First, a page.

Research and Resources

Explore sustainability-related research and resources here, including recently released reports, journal articles, online tools and databases. Use the left sidebar to filter resources by theme.

An article looking at the findings from a new study commissioned by the Office for National Statistics (ONS) suggests that the environment is playing a vital role in tackling the problem of poor air quality and helping to protect people’s health and reduce spending on healthcare.

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In 2015, 5.9 million children under age five died. The major causes of child deaths globally are pneumonia, prematurity, intrapartum-related complications, neonatal sepsis, congenital anomalies, diarrhoea, injuries and malaria. Most of these diseases and conditions are at least partially caused by the environment. This new UN/WHO report summarises the impact of polluted environments on child health.

A new study published in the journal Environment International for the first time quantifies the global impact by combining data about air pollution in different countries with knowledge about how exposure to different levels of air pollution is associated with preterm birth rates.

Urban green spaces and health: a review of evidence

By Robert Lyons on 9th November 2016

A new report by the World Health Organization summarises evidence on the beneficial effects of urban green spaces, including improved mental health, reduced cardiovascular morbidity and mortality, obesity and risk of type 2 diabetes, as well as improved pregnancy outcomes.  It identifies urban green space indicators which are suitable for wide-scale application in the European Region and proposes an indicator definition and data analysis tool kit for universal use.  This measures accessibility of green spaces of defined minimum sizes suitable for physical activity and mental relaxation. 

The aim of the three-year cycle BOOM project, funded by the EPSRC under the UK Research Council’s Lifelong Health and Wellbeing Programme, was to develop a better understanding of how the design of the built environment and technology shapes engagement with, and experience of cycling as people get older and how this affects their independent mobility, health and wellbeing.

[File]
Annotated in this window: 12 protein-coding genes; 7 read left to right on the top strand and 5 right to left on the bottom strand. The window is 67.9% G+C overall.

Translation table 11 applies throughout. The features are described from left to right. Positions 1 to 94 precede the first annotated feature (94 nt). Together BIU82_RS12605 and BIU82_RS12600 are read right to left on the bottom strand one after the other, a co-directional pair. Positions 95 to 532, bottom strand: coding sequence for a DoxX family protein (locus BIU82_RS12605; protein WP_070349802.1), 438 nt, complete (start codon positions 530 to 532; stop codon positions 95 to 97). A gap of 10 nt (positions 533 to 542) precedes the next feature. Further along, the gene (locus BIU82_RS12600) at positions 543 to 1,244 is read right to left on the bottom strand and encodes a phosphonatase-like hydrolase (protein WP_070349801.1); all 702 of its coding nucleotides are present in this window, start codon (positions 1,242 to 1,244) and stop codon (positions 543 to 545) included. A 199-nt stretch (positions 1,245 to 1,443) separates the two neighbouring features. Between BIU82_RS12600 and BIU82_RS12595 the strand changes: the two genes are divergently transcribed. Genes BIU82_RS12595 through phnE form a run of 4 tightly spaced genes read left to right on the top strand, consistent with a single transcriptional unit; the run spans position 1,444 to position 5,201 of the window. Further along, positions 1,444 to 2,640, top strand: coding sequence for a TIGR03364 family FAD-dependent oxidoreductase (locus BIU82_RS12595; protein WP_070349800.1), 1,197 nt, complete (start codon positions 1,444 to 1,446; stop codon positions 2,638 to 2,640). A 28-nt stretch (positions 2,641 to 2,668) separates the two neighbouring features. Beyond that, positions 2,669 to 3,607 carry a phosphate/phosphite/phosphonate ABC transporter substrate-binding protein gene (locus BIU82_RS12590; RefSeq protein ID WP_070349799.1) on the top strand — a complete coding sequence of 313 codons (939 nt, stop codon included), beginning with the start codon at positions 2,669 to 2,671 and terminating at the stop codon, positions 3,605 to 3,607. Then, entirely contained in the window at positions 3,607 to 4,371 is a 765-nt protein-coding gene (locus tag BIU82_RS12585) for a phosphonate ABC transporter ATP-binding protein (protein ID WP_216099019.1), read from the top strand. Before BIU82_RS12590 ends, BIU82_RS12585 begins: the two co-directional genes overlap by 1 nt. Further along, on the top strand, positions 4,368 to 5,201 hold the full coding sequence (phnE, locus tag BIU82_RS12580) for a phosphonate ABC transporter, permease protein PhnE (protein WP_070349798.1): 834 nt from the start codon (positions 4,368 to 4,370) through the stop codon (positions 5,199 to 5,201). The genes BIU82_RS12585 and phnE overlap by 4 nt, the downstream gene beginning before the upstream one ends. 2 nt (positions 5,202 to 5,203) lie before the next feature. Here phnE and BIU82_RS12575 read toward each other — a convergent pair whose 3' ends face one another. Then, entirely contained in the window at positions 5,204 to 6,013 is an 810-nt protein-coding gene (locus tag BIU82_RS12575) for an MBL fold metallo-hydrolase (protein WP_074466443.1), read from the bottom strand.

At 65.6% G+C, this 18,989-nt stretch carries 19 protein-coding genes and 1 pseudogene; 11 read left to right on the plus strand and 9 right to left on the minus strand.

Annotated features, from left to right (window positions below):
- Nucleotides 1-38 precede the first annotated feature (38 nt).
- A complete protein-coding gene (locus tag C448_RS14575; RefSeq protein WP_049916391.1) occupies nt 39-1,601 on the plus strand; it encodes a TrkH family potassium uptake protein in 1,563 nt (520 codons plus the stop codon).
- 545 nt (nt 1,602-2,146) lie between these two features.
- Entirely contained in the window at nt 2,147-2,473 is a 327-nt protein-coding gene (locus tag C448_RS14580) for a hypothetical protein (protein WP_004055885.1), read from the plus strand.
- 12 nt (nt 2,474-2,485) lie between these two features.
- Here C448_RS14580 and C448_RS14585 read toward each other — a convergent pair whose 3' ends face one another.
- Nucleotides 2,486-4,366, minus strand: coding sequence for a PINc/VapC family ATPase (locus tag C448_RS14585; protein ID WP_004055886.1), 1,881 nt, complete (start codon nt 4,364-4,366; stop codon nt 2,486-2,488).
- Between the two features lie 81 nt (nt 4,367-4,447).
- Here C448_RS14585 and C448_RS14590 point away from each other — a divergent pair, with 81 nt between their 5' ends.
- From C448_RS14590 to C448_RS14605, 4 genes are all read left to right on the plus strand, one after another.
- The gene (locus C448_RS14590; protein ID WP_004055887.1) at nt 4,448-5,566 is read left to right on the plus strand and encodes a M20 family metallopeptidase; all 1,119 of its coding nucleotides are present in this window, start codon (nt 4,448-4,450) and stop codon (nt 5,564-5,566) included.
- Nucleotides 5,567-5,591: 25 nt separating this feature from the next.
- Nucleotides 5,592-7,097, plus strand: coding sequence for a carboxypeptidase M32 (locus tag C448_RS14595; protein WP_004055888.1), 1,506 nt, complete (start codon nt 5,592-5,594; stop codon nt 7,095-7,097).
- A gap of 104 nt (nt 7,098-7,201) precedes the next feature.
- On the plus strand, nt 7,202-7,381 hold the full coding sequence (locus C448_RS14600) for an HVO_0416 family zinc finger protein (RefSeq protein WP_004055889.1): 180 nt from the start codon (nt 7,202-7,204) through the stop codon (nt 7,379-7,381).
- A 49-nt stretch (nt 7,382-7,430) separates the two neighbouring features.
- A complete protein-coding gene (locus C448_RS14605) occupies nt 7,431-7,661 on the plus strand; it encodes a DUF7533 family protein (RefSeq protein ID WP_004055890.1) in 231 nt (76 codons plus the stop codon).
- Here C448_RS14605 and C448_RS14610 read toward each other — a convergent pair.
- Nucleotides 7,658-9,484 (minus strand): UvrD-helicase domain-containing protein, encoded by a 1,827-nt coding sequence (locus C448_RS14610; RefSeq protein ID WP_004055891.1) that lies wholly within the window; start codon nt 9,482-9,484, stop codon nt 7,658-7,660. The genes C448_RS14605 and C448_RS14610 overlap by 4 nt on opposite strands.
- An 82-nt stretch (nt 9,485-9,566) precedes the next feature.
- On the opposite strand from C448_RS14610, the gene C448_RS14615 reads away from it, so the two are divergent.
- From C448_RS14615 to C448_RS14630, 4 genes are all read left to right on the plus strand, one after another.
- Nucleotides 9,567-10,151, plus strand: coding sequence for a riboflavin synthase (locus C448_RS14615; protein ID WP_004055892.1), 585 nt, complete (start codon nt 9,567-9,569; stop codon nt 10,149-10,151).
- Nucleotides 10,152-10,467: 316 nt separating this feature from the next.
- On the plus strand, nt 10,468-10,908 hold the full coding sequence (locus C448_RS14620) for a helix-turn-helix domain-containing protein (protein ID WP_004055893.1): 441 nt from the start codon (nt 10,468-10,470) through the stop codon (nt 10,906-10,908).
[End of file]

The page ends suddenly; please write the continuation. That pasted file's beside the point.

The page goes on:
Happy Planet Index 2016

By Editor on 27th July 2016

For the fourth time, the New Economics Foundation has ranked countries all over the world based on how efficiently their residents are able to live long, happy lives using environmental resources.  The overall results challenge the conventional wisdom that the wealthiest economies are the most successful, highlighting success stories in Latin America and Asia Pacific – where residents are enjoying relatively high and equally distributed life expectancy and wellbeing, whilst leaving a smaller ecological footprint than other more advanced economies. 

United Nations Secretary-General Ban Ki-moon has praised UN Member States for reaching agreement on the draft outcome document that will constitute the new sustainable development agenda. ‘Transforming our World: The 2030 Agenda for Sustainable Development’ features 17 new sustainable development goals that aim, by 2030, to eradicate extreme poverty, promote prosperity and people's well-being, while protecting the environment. The new agenda was agreed upon by 193 UN Member States on 1st August following a negotiating process that has spanned more than two years.

Every year, the European Environment Agency seeks to raise awareness around a number of environmental issues through the publication of its annual Signals report. Signals 2014 focuses on the links between our well-being, the economy and the environment. The report explores how our well-being depends on the extraction of resources for the production of essential items such as food, buildings, furniture, electronic devices, and clothes. Yet, our exploitation of resources outpaces the environment’s ability to regenerate them and provide for us.

Videos on evidence and well-being

By Bridget Elliott on 13th May 2014

Speeches from a conference held by the Alliance for Useful Evidence on evidence and wellbeing are now available online. The conference explored the creation of a What Works Centre for Well-being, including how such a Centre could be most useful for decision-makers and frontline practitioners. The morning featured experts in the field and the afternoon consisted of breakout groups to examine how the Centre could work in practice, drawing on the expertise of the delegates.

The Commission on Wellbeing and Policy, established by the Legatum Institute, published a report of findings in March on the measurement of wellbeing and how wellbeing analysis can usefully be applied to policy.

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